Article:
IIP student develops a paper-based packaging material for sanitary pads

Pooja Khadtare, an IIP student develops eco-friendly paper packaging for sanitary pads. She gives insights about the material selection, the process and inspiration behind the project with the WhatPackaging? team

12 Sep 2023 | By Pooja Khadtare

A UV-coated paper is used as a primary packaging material, and art paper as a secondary material

The USP of this paper packaging is that it can be flushed as it dissolves in water and has a unique pocket slot provided for paper soap. One can even dispose of the used pad in the paper pouch itself. As it is a paper pack, it will be disposed of and recycled whereas plastic packs can't be.

As we all know public toilets run low on hygiene products so as a matter of hygiene the Be Yourself pad package comes with two flavoured paper soap strips. The single pad product is affordable and an easy eco-friendly way to dispose of the paper packing as it is biodegradable.

The inner primary pack has dimensions of height = 175-mm; and width = 100-mm. The secondary pack consists of length = 110-mm; width = 40-mm; and height = 180-mm.

The solution for this would be packing the product in a UV-coated paper. Be yourself pack is a single pad product with UV-coated paper used as a primary pack of 100 GSM for travelling purposes. It can even be available in an “Art paper”, a secondary pack of 100 GSM of six pads with six flavoured paper soap strips.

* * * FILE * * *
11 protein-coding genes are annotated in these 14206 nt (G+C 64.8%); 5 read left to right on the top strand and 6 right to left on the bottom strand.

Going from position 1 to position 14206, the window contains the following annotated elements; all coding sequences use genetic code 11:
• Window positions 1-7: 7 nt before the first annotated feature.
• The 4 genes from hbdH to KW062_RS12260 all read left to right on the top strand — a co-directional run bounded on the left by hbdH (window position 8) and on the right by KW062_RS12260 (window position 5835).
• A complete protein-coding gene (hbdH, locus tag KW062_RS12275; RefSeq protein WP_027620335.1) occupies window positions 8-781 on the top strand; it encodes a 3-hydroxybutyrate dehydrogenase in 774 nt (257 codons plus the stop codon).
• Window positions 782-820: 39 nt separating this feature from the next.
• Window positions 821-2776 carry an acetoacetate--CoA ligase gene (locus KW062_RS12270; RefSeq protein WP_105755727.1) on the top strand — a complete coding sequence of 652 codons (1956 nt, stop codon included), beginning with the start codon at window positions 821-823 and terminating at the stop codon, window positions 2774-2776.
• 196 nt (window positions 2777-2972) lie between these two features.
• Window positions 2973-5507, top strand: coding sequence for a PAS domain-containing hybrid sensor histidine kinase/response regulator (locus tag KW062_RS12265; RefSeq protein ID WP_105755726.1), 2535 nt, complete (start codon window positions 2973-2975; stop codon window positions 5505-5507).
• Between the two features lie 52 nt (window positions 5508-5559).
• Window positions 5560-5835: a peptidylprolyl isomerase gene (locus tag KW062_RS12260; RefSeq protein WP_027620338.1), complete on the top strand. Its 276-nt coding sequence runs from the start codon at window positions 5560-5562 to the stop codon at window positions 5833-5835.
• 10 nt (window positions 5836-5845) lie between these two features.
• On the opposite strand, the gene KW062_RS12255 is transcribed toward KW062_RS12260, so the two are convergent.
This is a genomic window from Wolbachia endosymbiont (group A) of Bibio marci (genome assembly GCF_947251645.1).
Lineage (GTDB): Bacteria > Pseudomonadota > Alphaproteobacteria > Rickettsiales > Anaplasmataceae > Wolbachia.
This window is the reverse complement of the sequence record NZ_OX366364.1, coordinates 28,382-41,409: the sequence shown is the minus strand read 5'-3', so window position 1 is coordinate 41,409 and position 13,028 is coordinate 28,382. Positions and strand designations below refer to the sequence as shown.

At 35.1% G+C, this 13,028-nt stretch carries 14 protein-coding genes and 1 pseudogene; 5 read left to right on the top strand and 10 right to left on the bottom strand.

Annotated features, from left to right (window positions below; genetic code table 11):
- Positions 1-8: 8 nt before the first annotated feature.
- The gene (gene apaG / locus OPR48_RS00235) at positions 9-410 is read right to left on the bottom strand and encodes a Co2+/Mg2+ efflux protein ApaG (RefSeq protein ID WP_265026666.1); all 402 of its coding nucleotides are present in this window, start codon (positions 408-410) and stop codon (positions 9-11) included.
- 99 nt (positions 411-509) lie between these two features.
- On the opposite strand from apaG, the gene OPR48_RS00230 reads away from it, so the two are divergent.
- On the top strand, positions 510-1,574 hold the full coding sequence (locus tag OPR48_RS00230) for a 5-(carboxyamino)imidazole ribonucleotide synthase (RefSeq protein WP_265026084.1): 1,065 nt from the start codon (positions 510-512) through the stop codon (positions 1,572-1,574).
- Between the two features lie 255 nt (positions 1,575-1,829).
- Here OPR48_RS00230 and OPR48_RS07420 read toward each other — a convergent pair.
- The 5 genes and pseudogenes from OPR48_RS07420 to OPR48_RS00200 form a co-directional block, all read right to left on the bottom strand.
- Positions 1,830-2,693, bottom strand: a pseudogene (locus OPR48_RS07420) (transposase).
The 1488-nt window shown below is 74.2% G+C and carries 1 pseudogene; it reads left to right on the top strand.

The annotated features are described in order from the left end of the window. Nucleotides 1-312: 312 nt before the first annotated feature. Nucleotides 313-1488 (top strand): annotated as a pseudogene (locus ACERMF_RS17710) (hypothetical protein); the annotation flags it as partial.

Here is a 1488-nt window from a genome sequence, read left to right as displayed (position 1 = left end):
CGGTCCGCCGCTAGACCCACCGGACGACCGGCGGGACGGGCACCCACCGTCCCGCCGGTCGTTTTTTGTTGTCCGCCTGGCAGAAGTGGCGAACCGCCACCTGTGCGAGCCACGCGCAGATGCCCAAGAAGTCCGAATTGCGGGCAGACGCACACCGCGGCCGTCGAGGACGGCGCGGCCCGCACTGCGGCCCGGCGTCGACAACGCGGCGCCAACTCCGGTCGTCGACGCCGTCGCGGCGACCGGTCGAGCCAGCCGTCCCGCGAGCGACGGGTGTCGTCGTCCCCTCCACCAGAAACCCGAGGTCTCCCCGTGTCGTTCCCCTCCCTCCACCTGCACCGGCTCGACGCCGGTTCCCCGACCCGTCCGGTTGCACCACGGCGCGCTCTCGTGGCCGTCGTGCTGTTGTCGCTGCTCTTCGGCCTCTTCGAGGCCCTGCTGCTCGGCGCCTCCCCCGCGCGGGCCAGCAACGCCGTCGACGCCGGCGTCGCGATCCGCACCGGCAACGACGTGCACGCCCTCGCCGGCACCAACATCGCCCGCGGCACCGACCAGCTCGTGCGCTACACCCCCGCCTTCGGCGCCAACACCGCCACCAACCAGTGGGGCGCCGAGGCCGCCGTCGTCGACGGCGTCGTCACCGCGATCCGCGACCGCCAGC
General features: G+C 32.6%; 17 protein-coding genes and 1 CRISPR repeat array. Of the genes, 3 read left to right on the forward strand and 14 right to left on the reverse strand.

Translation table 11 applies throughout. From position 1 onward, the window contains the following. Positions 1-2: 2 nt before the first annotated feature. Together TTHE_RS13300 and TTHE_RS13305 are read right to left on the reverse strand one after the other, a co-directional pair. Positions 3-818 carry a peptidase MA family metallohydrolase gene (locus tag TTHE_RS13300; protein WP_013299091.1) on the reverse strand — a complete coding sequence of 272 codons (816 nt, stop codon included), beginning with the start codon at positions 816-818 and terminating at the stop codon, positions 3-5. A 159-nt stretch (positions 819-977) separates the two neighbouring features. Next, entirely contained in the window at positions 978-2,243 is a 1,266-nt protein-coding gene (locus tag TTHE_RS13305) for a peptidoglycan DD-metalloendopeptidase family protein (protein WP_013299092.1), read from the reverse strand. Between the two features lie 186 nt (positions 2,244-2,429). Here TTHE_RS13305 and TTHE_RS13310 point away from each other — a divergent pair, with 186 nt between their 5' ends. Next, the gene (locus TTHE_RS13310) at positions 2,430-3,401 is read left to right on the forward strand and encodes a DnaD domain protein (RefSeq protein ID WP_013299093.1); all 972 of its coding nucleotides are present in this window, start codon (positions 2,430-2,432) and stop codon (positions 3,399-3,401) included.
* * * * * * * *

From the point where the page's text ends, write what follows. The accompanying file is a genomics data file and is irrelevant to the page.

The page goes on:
All brands sell pads in plastic packaging. So while travelling as a matter of consciousness, women tend to put away the plastic pack of pad at a place where no one would see because in many public toilets and restaurants there are no litter boxes provided to dispose of the packaging. We cannot flush the same as it clogs the toilets.

Women from urban and rural areas face the problem of disposing of. The product is a step towards a better environment and providing ease to women.

Latest Poll

The packaging industry is confused by recycling and sustainability rules in India. What is the biggest challenge?


The packaging industry is confused by recycling and sustainability rules in India. What is the biggest challenge?

Shortcomings in EPR policy



Inadequate infrastructure



Shortage of recycling firms



Lack of consumer awareness



Total Votes : 18


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